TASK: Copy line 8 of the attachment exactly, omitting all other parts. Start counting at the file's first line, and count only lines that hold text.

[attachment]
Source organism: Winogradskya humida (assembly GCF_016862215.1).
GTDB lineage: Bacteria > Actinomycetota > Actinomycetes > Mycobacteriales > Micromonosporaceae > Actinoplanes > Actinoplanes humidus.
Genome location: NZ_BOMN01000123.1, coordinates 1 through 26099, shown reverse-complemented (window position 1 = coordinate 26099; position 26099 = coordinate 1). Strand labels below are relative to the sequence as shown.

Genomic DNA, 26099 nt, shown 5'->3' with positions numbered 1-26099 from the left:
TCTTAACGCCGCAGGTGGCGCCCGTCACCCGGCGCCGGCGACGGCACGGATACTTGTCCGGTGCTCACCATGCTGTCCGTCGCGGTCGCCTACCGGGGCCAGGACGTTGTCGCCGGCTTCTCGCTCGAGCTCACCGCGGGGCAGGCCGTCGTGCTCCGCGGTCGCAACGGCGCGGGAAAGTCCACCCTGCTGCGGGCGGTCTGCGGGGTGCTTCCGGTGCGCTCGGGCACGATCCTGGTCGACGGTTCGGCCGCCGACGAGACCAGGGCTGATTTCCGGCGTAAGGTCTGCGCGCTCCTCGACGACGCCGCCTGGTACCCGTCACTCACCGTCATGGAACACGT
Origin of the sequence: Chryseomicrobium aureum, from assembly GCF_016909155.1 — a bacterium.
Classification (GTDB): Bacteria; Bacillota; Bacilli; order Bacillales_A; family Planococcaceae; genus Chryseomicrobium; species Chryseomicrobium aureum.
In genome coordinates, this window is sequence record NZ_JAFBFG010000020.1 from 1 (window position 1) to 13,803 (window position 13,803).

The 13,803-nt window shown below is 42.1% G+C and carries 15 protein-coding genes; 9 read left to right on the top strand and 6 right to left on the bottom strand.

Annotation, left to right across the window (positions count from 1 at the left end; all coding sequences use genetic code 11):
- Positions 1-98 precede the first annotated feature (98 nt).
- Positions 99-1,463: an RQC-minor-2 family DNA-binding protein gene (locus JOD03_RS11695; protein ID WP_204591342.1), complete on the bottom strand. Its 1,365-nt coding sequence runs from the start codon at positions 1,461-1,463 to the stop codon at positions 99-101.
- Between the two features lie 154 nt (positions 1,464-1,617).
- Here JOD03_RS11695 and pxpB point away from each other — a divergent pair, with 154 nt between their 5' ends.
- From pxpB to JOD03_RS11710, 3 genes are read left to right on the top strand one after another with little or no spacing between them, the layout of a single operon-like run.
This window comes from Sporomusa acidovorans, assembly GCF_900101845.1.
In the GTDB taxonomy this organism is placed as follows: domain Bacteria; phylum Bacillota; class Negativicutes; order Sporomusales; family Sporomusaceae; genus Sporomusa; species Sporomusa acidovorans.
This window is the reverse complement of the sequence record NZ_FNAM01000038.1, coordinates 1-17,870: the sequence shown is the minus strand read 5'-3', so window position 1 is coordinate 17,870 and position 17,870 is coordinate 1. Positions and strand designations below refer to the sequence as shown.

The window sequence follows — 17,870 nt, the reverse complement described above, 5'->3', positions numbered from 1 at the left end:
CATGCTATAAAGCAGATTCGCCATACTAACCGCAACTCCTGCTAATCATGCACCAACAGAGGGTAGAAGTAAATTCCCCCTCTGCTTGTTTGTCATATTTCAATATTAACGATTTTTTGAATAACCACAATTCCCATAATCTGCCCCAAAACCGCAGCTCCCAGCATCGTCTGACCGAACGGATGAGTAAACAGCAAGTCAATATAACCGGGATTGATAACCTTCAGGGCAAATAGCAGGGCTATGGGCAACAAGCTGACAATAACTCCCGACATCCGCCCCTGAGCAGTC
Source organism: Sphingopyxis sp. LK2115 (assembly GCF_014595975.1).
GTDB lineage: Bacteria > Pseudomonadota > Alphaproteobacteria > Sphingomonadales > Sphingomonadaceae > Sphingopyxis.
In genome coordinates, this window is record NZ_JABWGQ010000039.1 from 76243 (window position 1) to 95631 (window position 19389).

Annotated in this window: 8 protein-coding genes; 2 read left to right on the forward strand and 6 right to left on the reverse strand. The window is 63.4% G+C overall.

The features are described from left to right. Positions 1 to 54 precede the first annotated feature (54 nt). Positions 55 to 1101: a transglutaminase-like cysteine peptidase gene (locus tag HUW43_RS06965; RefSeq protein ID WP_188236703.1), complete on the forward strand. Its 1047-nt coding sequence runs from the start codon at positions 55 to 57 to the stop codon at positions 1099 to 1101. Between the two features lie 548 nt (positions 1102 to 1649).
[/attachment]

In genome coordinates, this window is sequence record NZ_JAFBFG010000020.1 from 1 (window position 1) to 13,803 (window position 13,803).